Opposition Discusses “Plans” With Foreign Diplomats

Over the weekend, investigative journalist Jose Vicente Rangel warned of backroom opposition attempts to prevent another election win for Venezuelan President Hugo Chavez.


Citing a private meeting between members of opposition coalition Democratic Unity Roundtable (MUD) and Caracas based diplomats from the United States and Spain, among others, Rangel warned of ongoing efforts to “convince” the international community that anti-Chavez candidate Henrique Capriles Radonski “is set to win the October 7th election”. Inflating expectations in the press, Rangel explained, MUD strategists intend to carry out the recently-uncovered “Rapid Reaction Plan”, a violent post-election strategy made public late last week by Chavez Campaign Coordinator Jorge Rodriguez.

Speaking to viewers on Sunday 23 September during his weekly television program Jose Vicente Hoy, former Venezuelan Vice President Jose Vicente Rangel warned of suspicious opposition positioning in the final weeks of the 2012 presidential campaign. Referring specifically to a September 12 meeting held at the private residence of opposition gubernatorial candidate Richard Mardo, Rangel explained how “representatives of the Venezuelan opposition tried convincing foreign diplomats that Capriles is set to win the October 7 election, even if only by a small margin”.

According to the investigate journalist, “special guests” at the private meeting included Paolo Serpi, Antonio Perez-Hernandez, and Luis Raygada Souza-Ferreira, the Caracas-based Ambassadors of Italy, Spain, and Peru, respectively. James Derham, the top US diplomat in Venezuela, as well as Pietro Parolin, the Vatican’s highest authority in country, also attended the luncheon. Brazil’s Ambassador in Caracas, Jose Antonio Marcondes de Carvalho, turned down the invitation.

In addition to Richard Mardo, the MUD’s candidate for Governor of Aragua State, those representing the Venezuelan opposition at the meeting were Luis Miquilena, an open supporter of the 2002 coup d’ etat against President Chavez, Marcel Granier, Managing Director of radical opposition media network Radio Caracas de Televisión (RCTV), and Carlos Bardasano, member of private media giant Venevisión’s Board of Directors.

According to Rangel, Mardo used the backroom meeting to express his “total lack of confidence in the National Elections Council (CNE)” and promise those present that he and “his people” are “prepared to take to the streets, using both motorcyclists and civilian groups to combat the Chavistas”.

What was “most surprising” about the meeting, Rangel said, was how “some of those in attendance cautiously requested further information while others made worrying affirmations and expressed their firm, radical positions”.

Private news media including opposition dailies El Universal and Noticias 24 also reported on the meeting, stating that Mardo and the others simply had gathered “to analyze Venezuela’s electoral situation”.

“Rapid Reaction Plan”

In addition to the troubling talks between foreign diplomats and the MUD, National Coordinator for the Chavez Campaign Jorge Rodriguez recently denounced what he called “irresponsible right-wing extremists within the (opposition’s) campaign” who have developed and circulated a document that details plans to cause political unrest in the aftermath of next month’s presidential election.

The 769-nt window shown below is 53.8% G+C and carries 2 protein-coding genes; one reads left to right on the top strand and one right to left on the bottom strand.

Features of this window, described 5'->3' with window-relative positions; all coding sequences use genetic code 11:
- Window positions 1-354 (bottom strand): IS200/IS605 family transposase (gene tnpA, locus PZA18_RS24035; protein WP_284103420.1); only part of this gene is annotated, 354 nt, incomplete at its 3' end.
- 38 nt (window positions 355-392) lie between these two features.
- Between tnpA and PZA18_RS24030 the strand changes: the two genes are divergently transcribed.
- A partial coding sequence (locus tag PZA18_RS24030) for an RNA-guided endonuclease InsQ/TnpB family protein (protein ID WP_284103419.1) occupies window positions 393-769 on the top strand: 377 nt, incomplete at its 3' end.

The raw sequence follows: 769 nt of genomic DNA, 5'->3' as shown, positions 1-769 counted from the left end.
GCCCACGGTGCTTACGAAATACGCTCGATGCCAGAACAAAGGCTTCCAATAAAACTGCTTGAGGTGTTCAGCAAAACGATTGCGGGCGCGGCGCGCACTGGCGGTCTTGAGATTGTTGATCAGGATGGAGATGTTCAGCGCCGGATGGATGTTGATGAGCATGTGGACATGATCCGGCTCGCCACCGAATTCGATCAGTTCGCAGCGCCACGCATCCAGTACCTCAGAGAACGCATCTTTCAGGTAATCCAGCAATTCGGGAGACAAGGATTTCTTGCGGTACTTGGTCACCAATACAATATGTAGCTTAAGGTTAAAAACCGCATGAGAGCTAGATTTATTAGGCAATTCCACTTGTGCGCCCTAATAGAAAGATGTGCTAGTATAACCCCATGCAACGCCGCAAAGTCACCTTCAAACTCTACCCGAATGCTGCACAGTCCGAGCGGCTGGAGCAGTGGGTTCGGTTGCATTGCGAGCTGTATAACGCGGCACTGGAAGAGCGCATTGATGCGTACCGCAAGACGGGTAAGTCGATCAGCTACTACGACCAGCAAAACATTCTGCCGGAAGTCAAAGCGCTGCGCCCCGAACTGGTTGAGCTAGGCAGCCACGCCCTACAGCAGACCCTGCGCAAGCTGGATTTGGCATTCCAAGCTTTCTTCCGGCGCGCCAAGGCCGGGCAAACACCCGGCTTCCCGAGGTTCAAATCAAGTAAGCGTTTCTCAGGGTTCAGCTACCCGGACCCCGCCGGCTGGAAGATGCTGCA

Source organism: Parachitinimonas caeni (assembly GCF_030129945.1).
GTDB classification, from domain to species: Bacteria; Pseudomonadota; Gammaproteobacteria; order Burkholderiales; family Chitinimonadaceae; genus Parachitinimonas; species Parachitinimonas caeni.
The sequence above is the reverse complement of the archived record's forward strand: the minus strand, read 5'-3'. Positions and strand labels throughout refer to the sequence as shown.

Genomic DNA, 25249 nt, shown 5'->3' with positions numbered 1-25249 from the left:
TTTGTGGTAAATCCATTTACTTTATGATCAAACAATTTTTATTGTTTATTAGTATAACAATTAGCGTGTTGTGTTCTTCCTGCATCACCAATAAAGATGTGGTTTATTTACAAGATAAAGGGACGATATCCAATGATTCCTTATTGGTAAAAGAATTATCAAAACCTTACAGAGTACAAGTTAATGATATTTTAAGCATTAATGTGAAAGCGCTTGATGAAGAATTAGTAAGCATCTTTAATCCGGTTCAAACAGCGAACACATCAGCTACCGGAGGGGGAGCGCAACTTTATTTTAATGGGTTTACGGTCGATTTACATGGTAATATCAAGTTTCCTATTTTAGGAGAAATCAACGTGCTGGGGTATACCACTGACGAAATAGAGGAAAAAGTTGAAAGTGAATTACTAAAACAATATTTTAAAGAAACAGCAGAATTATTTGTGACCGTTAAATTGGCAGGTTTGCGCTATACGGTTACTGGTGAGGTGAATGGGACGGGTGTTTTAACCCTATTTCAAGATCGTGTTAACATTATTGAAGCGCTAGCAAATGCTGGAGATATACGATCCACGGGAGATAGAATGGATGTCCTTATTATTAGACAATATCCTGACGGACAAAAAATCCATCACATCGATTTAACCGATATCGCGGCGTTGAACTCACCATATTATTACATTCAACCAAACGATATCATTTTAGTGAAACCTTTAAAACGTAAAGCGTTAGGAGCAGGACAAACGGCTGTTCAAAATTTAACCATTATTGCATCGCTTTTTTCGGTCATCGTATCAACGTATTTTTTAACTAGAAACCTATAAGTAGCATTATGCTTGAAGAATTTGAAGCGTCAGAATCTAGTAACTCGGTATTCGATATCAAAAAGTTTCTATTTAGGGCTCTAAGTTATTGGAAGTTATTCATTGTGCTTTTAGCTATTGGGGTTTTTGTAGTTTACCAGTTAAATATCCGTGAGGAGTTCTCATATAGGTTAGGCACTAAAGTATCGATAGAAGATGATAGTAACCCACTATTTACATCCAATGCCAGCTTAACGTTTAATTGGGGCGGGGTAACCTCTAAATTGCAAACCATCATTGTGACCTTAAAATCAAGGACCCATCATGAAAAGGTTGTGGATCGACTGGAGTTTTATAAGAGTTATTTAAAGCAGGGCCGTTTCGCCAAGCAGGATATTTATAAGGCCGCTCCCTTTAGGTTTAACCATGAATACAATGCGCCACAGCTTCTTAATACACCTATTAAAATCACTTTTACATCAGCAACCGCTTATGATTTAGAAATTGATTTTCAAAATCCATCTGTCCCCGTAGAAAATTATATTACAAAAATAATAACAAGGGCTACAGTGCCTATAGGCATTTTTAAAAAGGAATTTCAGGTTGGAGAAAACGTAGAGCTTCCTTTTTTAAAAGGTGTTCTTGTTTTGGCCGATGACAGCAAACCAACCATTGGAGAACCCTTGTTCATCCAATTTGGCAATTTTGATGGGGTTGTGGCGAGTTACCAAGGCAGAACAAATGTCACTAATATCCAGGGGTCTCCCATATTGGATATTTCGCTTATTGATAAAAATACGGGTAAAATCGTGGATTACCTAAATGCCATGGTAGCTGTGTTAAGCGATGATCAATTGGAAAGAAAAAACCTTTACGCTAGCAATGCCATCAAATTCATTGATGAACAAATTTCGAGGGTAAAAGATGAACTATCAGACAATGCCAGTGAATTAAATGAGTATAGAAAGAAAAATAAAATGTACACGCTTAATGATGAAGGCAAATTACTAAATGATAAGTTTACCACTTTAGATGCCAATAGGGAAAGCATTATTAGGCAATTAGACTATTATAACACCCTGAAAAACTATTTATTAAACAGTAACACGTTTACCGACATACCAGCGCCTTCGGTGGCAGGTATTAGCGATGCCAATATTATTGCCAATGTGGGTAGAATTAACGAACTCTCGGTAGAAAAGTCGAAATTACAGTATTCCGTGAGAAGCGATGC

Titled the “Rapid Reaction Plan”, the document is said to have been prepared by Alejandro Plaz, former Director of Sumate, the US-financed NGO tasked with fomenting a greater opposition presence in Venezuelan politics. In the context of next month’s vote, “the authors of the Rapid Reaction Plan discuss criteria for selecting key sites to be taken over”, Rodriguez explained.

These sites include “national and regional freeways, major avenues, emblematic plazas, Governors’ and Mayors’ offices, strategic non-civilian points – meaning military installations – news media offices, ports, and airports”.

“What do ports and airports have to do with voting centers?” he asked. “What do military installations have to do with an election booth, with an electoral contest?”

Warning the Venezuelan people to “watch out” for possible opposition violence, Rodriguez added, “this plan describes nothing more than a desperate minority looking to react to a pending Chavez victory”.

Majority with Chavez

Consistent with polls reflecting a double-digit lead for President Chavez, but surprising to many in Venezuela’s anti-Chavez minority, Rodriguez also made public an email written by opposition lawmaker Julio Borges in which the Capriles ally affirmed “the majority of people are with the ruling candidate (Chavez), and this is something that can’t be denied”.

Not just any politician, Borges is the National Coordinator of Capriles’ Primero Justicia (PJ) party. Sent to Miami-based, anti- Chavez blogger Eric Ekvall, who suggested to Borges that the opposition should “claim fraud” after the October election, the email includes Borges telling Ekvall that, in Venezuela, “claims of fraud are simply an urban myth – elections are won through the vote”.

“Henrique (Capriles) is struggling against a tide that doesn’t allow itself be penetrated”, Borges wrote. In response to the message’s content, Borges denied having “any contact at all” with Ekvall and claimed the email address cited by Rodriguez ([email protected]) is “an account that doesn’t exist, and never has”.

Investigative journalist Mario Silva, on the other hand, followed up on Borges’ denials by showing two different articles written by the right-wing lawmaker and published in Venezuelan dailies El Universal (23 April 2008) and Ultimas Noticias (19 July 2009). Both pieces, analyses that advocate an end to the Chavez administration, were signed by Borges and included his aforementioned email address.